McGruber shares a report from NBC News: In January, two San Diego businessmen launched a company, ScootScoop, that impounds e-scooters at the behest of private property owners. The company already has 4,500 of the e-scoooters packed in warehouses and garages. Most of the scofflaws pay their bounty, but a few of the half dozen or so e-scooter companies active in San Diego aren’t on board. ScootScoop charges the companies $30 to release each e-scooter. Its freelance workers will also move or stand up a scooter that’s blocking walkways or roads. The cost to the scooter firms is $3 to $5. ScootScoop contractors take photos to show their homework. ScootScoop is also developing an app where San Diego business owners can drop a pin on a map to alert the “scoopers” to an interloper that needs to be impounded within 24 hours. The pair also hopes to go global by using a model whereby satellite operators pay licensing fees. They say they’ve already had inquiries from entrepreneurs in Mexico and Australia.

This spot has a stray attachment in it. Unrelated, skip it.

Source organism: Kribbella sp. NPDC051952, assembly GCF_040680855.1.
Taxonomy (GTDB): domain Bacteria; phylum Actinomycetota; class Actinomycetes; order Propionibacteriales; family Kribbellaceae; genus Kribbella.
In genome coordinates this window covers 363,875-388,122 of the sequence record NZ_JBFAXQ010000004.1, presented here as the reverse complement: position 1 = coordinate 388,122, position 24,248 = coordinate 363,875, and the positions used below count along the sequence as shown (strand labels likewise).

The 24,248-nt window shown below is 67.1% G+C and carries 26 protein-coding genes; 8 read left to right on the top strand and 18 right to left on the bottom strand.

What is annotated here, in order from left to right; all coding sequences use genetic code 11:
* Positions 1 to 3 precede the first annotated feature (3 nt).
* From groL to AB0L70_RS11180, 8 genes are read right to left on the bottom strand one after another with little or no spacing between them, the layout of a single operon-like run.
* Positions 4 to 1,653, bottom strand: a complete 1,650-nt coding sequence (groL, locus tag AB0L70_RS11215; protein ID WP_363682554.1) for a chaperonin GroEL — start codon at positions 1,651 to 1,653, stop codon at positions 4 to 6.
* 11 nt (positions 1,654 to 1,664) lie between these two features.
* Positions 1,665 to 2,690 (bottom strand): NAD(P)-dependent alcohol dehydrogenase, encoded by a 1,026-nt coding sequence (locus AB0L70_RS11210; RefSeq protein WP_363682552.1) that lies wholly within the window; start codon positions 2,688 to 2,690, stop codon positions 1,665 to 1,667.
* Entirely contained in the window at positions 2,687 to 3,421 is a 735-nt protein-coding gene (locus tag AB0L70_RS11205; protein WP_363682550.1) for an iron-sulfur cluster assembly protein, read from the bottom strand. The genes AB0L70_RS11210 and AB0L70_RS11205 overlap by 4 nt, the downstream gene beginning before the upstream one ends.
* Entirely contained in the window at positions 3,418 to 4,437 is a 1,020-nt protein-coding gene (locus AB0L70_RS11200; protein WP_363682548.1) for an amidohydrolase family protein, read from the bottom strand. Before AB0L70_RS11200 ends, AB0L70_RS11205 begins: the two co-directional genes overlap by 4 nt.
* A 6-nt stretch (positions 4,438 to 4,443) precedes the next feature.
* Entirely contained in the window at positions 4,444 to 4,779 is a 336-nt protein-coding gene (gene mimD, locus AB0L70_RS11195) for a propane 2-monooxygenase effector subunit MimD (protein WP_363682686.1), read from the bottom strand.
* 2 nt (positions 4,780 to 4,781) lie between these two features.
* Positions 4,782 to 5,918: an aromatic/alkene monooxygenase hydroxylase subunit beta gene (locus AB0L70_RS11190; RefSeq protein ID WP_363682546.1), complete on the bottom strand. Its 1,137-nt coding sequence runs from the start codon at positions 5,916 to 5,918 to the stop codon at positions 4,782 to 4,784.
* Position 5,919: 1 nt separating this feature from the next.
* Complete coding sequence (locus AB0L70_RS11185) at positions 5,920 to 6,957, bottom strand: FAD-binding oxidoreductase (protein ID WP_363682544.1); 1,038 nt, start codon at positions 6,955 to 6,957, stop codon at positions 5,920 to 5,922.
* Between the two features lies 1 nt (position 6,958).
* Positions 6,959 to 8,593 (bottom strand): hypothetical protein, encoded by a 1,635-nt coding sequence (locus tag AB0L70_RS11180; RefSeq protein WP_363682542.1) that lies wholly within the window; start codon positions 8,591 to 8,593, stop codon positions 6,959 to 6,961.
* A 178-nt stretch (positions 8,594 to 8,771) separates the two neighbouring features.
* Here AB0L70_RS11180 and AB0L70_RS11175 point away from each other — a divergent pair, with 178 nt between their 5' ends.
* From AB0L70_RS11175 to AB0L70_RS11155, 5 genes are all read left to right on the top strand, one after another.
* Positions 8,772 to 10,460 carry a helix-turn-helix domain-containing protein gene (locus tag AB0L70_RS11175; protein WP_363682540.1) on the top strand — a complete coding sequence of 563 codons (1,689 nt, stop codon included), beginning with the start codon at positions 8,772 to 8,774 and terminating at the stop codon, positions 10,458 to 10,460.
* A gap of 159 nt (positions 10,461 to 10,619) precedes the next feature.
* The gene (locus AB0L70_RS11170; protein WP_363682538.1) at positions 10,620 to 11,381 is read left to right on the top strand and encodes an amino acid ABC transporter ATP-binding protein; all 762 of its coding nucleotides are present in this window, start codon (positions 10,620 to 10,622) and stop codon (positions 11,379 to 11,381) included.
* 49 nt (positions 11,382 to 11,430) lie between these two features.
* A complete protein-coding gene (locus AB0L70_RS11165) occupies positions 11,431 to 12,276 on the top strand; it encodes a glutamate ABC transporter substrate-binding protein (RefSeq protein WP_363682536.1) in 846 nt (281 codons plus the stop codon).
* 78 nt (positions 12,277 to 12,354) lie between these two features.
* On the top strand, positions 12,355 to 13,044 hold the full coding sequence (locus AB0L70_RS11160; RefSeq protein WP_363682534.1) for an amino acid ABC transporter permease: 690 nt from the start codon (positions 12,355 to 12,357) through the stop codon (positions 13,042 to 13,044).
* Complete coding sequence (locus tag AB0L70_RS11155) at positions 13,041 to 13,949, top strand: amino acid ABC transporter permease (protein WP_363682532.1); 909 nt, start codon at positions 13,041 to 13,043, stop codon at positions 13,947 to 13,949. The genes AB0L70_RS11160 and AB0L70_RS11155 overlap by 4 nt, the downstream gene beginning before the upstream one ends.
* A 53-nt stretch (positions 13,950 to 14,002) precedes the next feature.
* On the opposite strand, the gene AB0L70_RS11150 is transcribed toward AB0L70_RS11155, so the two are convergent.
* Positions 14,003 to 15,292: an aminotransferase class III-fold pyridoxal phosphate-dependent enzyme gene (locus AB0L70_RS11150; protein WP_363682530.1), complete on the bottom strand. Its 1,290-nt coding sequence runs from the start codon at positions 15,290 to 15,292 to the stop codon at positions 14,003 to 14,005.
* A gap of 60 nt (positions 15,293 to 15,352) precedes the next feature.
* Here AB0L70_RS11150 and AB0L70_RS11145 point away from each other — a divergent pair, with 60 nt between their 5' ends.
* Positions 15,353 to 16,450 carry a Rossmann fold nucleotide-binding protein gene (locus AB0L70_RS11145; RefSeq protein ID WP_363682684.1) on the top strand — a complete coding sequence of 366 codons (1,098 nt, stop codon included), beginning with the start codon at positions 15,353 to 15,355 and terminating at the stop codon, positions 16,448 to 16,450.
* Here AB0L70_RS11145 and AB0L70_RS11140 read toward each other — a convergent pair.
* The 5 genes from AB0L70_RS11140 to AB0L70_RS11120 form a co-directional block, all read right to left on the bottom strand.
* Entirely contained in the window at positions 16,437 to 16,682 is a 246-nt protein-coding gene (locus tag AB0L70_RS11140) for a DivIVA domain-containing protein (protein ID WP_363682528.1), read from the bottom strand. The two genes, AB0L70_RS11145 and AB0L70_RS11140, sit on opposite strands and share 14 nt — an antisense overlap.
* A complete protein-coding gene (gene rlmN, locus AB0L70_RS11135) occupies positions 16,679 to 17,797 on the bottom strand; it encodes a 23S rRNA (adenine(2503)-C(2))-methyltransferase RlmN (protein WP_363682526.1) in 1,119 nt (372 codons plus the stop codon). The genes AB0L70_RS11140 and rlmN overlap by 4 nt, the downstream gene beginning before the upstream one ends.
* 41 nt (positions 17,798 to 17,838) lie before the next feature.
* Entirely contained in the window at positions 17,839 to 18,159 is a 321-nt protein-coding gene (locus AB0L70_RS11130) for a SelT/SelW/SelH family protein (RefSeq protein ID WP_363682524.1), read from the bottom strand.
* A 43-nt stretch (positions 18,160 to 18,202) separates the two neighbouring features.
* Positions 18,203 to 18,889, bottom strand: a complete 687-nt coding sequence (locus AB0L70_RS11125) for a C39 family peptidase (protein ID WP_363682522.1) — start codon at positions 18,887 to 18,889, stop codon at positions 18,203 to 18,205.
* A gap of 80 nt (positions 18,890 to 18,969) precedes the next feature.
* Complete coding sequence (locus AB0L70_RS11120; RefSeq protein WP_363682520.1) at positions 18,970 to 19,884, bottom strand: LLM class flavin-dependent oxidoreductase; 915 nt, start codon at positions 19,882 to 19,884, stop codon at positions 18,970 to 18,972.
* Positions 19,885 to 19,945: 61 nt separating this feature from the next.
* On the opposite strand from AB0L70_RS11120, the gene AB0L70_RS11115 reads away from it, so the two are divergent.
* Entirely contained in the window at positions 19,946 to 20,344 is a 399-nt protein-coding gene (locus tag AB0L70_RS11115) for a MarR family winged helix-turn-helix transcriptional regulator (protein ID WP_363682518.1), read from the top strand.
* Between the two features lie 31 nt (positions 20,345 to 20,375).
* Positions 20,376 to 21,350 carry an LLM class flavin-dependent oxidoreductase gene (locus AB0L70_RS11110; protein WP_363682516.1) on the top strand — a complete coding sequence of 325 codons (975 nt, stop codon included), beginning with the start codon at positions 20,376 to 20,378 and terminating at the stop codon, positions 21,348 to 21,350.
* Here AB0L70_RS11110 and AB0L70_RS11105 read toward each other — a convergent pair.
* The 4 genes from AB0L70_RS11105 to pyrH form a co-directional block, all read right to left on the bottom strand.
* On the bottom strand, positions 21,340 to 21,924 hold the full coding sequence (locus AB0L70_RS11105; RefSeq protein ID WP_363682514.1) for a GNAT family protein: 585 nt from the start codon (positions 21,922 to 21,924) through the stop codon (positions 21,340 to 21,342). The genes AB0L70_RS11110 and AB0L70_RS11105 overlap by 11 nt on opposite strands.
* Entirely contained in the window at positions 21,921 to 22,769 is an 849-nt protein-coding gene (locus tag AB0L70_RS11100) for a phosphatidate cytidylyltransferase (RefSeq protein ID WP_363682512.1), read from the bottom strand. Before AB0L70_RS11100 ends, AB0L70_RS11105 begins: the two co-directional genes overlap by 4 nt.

The duo behind ScootScoop says their business shouldn’t be so urgent. At least some of the e-scooter companies’ user agreements specify fines as much as $150 for leaving the devices in forbidden zones, including on private property. But they say the rules aren’t enforced by the firms for fear of slowing explosive market growth. Some e-scooter companies have threatened to sue ScootScoop, but so far none have filed complaints. “The community should be careful when engaging with pop-up companies claiming to provide city services like impounding or towing,” Lime Electric Scooter Rentals spokeswoman Mary Caroline Pruitt said via email. “Impounding bikes or scooters requires compliance with the California Vehicle Code, and Lime is in the process of reviewing whether these pop-ups are committing violations which may subject them to liability.”